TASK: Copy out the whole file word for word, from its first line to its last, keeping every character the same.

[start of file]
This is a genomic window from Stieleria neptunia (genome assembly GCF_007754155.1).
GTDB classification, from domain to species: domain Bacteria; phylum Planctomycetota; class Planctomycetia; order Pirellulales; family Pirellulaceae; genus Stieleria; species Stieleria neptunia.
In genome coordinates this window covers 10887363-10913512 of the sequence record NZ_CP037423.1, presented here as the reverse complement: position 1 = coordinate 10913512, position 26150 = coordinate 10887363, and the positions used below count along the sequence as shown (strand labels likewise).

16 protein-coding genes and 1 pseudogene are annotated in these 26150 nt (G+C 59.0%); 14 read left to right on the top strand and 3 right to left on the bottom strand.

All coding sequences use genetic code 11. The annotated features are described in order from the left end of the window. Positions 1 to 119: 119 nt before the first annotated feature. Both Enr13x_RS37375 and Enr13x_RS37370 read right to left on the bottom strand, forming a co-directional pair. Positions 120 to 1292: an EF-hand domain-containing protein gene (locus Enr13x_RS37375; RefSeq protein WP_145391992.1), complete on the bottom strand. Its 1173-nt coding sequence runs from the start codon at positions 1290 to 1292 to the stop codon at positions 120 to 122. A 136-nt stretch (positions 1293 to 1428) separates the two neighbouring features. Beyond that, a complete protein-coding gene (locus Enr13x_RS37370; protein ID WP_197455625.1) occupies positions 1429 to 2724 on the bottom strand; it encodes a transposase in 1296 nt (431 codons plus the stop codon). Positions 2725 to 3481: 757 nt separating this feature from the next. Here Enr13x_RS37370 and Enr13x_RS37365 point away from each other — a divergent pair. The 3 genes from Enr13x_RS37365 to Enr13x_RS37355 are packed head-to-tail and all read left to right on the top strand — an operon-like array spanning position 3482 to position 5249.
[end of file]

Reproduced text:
This is a genomic window from Stieleria neptunia (genome assembly GCF_007754155.1).
GTDB classification, from domain to species: domain Bacteria; phylum Planctomycetota; class Planctomycetia; order Pirellulales; family Pirellulaceae; genus Stieleria; species Stieleria neptunia.
In genome coordinates this window covers 10887363-10913512 of the sequence record NZ_CP037423.1, presented here as the reverse complement: position 1 = coordinate 10913512, position 26150 = coordinate 10887363, and the positions used below count along the sequence as shown (strand labels likewise).

16 protein-coding genes and 1 pseudogene are annotated in these 26150 nt (G+C 59.0%); 14 read left to right on the top strand and 3 right to left on the bottom strand.

All coding sequences use genetic code 11. The annotated features are described in order from the left end of the window. Positions 1 to 119: 119 nt before the first annotated feature. Both Enr13x_RS37375 and Enr13x_RS37370 read right to left on the bottom strand, forming a co-directional pair. Positions 120 to 1292: an EF-hand domain-containing protein gene (locus Enr13x_RS37375; RefSeq protein WP_145391992.1), complete on the bottom strand. Its 1173-nt coding sequence runs from the start codon at positions 1290 to 1292 to the stop codon at positions 120 to 122. A 136-nt stretch (positions 1293 to 1428) separates the two neighbouring features. Beyond that, a complete protein-coding gene (locus Enr13x_RS37370; protein ID WP_197455625.1) occupies positions 1429 to 2724 on the bottom strand; it encodes a transposase in 1296 nt (431 codons plus the stop codon). Positions 2725 to 3481: 757 nt separating this feature from the next. Here Enr13x_RS37370 and Enr13x_RS37365 point away from each other — a divergent pair. The 3 genes from Enr13x_RS37365 to Enr13x_RS37355 are packed head-to-tail and all read left to right on the top strand — an operon-like array spanning position 3482 to position 5249.